Similarly, I can express unqualified support for a woman�s right to choose, while regretting that her right should be expressed as a principle of natural law that is deeply offensive to those holding religious beliefs to the contrary. Again, conversations with persons holding such beliefs confirm my impression that the Right to Life Movement would not have arisen as a passionate cause had the issue been left to the state legislatures where it should have been resolved. The secondary consequences of the rise of that movement in national politics has been a disaster of cosmic consequences.
I was also in 2004 confronted by the gun control groups. I explained that I do not own a gun and do now want to live around those who do. But I have relatives and friends who could not live without weapons. Out of respect for their feelings, I support only those gun control laws advanced by those responsible for law enforcement. As these views signal, I am a civil libertarian who strives to respect the contrary opinions of fellow citizens. I share the views recently expressed by eminent federal judges that the Supreme Court's 2008 decision invalidating the gun control law of the District of Columbia has even less basis in the Constitution than did its earlier invalidation of abortion laws. Guns need not be a federal issue, and should not be. That the NRA is in 2009 engaged in fighting bitterly against the nomination of Justice Sotomayor demonstrates to me that the organization lacks basic common sense.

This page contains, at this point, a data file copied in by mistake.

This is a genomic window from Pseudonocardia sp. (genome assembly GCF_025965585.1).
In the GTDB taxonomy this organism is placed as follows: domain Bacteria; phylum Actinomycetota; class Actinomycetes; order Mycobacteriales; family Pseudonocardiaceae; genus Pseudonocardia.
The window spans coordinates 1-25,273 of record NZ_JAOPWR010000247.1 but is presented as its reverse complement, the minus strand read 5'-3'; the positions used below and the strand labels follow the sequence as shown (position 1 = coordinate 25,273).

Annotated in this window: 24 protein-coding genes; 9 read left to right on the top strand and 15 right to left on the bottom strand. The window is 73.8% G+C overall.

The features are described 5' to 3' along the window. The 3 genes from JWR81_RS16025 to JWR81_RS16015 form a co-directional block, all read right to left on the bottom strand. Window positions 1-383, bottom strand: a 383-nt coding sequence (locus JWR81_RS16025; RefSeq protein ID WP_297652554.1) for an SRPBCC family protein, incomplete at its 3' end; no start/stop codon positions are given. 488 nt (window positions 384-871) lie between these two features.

My most recent published utterance on this subject is a defense of school boards and their members to express anti-Darwinian religious sentiments. See Freedom to Err (2008). Yes, teachers have First Amendment rights to teach evolution, but school board members also have rights to lend verbal support to parents who are antagonized by the idea and who are at risk of engaging in home-schooling or other anti-social deeds. Civil liberties are very, very important, but they are not over the longer term well served by arrogant intolerance on the part of my fellow civil libertarians. Gentle concern works better.
In 2009, I withdrew from the ACLU. Its support of the right of corporations to bribe our political representatives with campaign contributions is so far over the top that I can no longer respect the organization.
My published writings on academic freedom, civil liberties, and accreditation are:
The Many Mansions of a University, 17 Am. J. Comp. Law 331 (1969)
Academic Freedom at the University of Mississippi, 56 AAUP Bulletin 75 (1970) (with Adams)
Statement on Student Rights and Responsibilities, 1 J. Human Rights 140 (1970) (with others) republished: Revista de Derechos Humanos (1971)
Civilizing University Discipline, 69 Mich. L. Rev. 393 (1971)
The Limits of University Sanctions in Law and Discipline on Campus: 1971 (Inst. Cont. Leg. Ed.)
The Dangers of A Graduate School Model, 35 J. Leg. Ed. 11 (1986)
Freedom and Community in the Academy, 66 Texas L. Rev. 1577 (1988)
The Boalt Affair, 41 J. Leg. Ed. 263 (1992)
Remembering Jefferson, 2 William & Mary Bill of Rights Journal 455 (1993)
Our Imperial First Amendment, 34 U. Richmond L. Rev. 1167 (2000) [link to]
Fearing Fear Itself, 5 Green Bag 2d 375 (Summer 2002) [link to]
Freedom to Err, 17 William & Mary Bill of Rights Journal 1 (2008)